Quade Cooper has outlined his plans to play in the NRL this year saying it has always been a dream of his to play in the competition, as reported by The Sydney Morning Herald.
The former Wallaby has declared his intentions to meet with clubs in coming weeks about the prospect of "fulfilling a lifelong dream".
Cooper still has eight months before he is due to play for Japanese side Kintetsu Liners and may ask the club for permission to seek out a short term deal in the NRL before the June 30 deadline.
"I had a great time in Japan and Kintetsu has been nothing short of amazing," Cooper told The Sydney Morning Herald on Monday.
"The experience, the club, the people ... and I'm very much looking forward to going back there. But with their blessing, if they said that they don't mind me going to the NRL for that short three- or four-month season to do something I've always wanted to achieve, then mate, I'd jump at the opportunity to fulfil a dream that I've had since I was a kid. The way things are kind of working out, it could be one where all the stars align."
The Bulldogs are believed to be making inquiries with Cooper's management, however it is believed that Gold Coast Titans head of football Mal Meninga expressed a willingness to meet with the Cooper to discuss the possibility of the 32 year-old signing ahead of the resumption of the season.
"We’d discuss it, for sure, and see what we think," Meninga said.
"There's no doubt he has the skill there. Any of the union guys, especially the backs, who are brought up on league can make the transition. There is a gamble there because ideally you'd want him to have a pre-season because you can't play him in reserve grade.
"You'd have to throw him straight in. You don't want someone like that to come to a club and fail. We'll probably have to wait and see what sort of money we have to spend in the salary cap as well, but we'll talk about it."
Cooper hasn't played a game of rugby league in more than 15 years and is looking forward to the challenge.
"That's the thing, going in there and jumping straight into it, I'd back myself. When I played my first game for the Reds, I was in grade 12 and Eddie (Jones) took me over to Japan and we played against the Japanese international team. I literally went from playing against school kids to an international team. If you’re going to learn, you’re going to learn pretty quickly being thrown in there.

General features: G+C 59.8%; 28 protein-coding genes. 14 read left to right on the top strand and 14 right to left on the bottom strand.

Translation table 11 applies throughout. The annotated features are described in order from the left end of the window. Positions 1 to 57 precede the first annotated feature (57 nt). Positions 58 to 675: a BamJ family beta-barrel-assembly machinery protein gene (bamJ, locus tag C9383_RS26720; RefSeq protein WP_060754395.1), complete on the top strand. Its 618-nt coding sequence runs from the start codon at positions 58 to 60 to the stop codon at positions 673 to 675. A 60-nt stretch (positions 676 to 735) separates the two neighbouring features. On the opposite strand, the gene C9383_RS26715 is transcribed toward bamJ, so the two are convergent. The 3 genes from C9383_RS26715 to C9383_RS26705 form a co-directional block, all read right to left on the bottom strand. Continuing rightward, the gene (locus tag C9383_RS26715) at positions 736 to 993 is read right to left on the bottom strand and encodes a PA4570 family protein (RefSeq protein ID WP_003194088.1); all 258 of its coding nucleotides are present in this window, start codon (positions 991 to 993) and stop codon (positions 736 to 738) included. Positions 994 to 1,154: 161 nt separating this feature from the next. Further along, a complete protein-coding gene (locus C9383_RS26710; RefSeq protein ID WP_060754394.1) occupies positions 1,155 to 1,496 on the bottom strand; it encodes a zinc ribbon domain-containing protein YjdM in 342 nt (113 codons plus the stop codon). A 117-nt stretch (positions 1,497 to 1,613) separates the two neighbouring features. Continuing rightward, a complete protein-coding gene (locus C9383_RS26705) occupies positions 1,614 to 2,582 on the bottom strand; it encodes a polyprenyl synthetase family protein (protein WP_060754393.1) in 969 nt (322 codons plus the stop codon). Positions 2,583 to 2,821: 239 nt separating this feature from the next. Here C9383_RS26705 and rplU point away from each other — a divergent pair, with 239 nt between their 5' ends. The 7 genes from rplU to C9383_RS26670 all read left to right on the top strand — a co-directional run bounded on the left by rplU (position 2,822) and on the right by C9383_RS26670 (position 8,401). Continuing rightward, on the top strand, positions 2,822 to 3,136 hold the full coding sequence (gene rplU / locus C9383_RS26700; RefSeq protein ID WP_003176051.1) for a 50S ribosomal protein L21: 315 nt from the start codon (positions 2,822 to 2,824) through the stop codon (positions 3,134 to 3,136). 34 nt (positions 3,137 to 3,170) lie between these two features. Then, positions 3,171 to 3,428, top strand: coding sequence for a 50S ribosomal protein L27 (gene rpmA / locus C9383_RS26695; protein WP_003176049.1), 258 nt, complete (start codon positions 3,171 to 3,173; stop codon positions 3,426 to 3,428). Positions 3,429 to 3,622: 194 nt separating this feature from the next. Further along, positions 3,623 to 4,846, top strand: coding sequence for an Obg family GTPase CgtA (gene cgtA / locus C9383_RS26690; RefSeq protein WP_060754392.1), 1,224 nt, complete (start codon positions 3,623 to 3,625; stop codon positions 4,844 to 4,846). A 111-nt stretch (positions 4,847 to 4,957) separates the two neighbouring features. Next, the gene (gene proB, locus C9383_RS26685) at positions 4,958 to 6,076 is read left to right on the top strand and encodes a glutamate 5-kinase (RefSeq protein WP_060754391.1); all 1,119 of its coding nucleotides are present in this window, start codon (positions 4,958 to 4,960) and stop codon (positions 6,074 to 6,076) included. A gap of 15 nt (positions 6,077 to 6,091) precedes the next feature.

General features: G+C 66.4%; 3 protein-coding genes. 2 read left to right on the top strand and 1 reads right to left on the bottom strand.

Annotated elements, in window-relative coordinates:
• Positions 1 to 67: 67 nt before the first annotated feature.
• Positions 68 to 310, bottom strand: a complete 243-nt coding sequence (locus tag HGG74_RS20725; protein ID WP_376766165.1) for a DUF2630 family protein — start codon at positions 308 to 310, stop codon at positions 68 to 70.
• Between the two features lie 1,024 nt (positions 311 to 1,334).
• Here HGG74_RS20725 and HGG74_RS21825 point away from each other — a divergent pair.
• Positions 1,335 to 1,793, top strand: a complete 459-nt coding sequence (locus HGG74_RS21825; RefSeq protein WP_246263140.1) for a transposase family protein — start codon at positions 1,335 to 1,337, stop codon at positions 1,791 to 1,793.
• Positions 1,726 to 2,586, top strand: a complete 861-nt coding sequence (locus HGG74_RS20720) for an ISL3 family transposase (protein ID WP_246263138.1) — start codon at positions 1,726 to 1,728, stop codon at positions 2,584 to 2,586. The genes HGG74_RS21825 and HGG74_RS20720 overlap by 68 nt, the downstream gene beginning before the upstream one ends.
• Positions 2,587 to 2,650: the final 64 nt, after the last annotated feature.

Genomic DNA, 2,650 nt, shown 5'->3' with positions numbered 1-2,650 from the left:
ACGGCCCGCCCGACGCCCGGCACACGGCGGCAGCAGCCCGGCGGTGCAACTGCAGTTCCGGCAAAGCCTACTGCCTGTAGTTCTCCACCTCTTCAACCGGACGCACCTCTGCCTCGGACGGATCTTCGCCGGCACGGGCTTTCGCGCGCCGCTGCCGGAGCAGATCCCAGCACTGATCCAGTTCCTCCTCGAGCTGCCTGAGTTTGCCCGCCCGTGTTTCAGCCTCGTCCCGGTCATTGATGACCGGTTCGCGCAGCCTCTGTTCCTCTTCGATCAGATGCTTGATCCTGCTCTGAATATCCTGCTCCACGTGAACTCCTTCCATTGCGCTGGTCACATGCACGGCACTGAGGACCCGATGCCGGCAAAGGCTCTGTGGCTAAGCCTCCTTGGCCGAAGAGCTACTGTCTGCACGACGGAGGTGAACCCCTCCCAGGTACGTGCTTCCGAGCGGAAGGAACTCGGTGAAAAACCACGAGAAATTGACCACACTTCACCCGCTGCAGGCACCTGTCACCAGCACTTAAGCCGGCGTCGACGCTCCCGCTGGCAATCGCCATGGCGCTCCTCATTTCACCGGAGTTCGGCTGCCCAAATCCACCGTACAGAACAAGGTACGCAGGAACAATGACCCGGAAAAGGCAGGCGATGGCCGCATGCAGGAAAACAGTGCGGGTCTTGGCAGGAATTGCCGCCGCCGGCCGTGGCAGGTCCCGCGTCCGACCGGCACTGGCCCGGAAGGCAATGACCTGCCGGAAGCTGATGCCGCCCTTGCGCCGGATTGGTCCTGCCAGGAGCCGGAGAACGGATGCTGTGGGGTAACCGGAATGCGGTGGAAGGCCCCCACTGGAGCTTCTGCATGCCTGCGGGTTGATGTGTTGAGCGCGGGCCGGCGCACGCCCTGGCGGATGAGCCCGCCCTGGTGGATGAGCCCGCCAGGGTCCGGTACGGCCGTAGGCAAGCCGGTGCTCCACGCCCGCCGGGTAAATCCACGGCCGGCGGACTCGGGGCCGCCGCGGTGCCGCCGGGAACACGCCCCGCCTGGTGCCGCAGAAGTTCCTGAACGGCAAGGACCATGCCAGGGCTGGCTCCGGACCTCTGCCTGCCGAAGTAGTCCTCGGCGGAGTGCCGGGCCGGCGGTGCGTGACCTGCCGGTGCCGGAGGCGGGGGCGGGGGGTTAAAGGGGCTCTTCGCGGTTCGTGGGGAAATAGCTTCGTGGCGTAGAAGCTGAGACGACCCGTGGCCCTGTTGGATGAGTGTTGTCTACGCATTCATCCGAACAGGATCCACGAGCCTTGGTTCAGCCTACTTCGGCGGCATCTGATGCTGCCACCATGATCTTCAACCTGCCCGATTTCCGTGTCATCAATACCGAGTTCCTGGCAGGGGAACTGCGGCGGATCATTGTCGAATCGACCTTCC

"Jumping out on a rugby league field, it would be one of those things that I know that I would do well in terms of your effort, your skill, your ability. And the stage? That's what you want as an athlete. To play on those stages and challenges. The unknown is one of those things that is kind of scary but exciting at the same time."
With the COVID-19 pandemic leaving the NRL in extreme financial hardship there is doubts on how the 2020 salary cap will be structured going forward, there are also doubts on how clubs will survive the crisis.
Given the late timing of any possible deal, Cooper wouldn't be in for a big pay day, the looming decision is surrounding whether Cooper is willing to risk a lucrative contract in Japan for a short-term stint in the NRL.
Cooper has insisted there is more to his career than money, "Here’s the thing, money is not the be all and end all," he said.
"It is a massive thing for athletes, but there's more than just that. When you’re talking three or four months in the NRL, there’s a hit you’re going to cop but it’s not the end of the world. It’s not a two or three year deal. I have been fortunate enough to play for a while and earn money.
"I'm lucky that in Japan there has been no issues around my pay or having to take a pay cut. At the end of the day, if the opportunity arose you’d have to look at it and weigh everything up."
Cooper has been training with Brisbane Bronco Tevita Pangai-Junior in recent weeks but Cooper isn't afraid to leave Queensland if need be.
"I don’t mind who I play for," he said. "Being a Queensland boy, I love Brisbane. I’m close to the Broncos boy and have always supported Queensland. But I grew up in New Zealand, my team was the Roosters and my favourite player was Brad Fittler. Then I loved the Tigers with Benji Marshall. Then when Sonny, who is now like a brother to me, came on to the scene, I was a massive Dogs supporter. For me it's about playing the game I've always wanted to play and conquering a challenge.
"I reckon six would be my best position. Theoretically I could play fullback or in the centres, but fullback is a bit of specialist position in the game, especially with the high balls and bringing the ball back. For me my biggest strength in the game is my ball skills and my communication skills driving people around the field."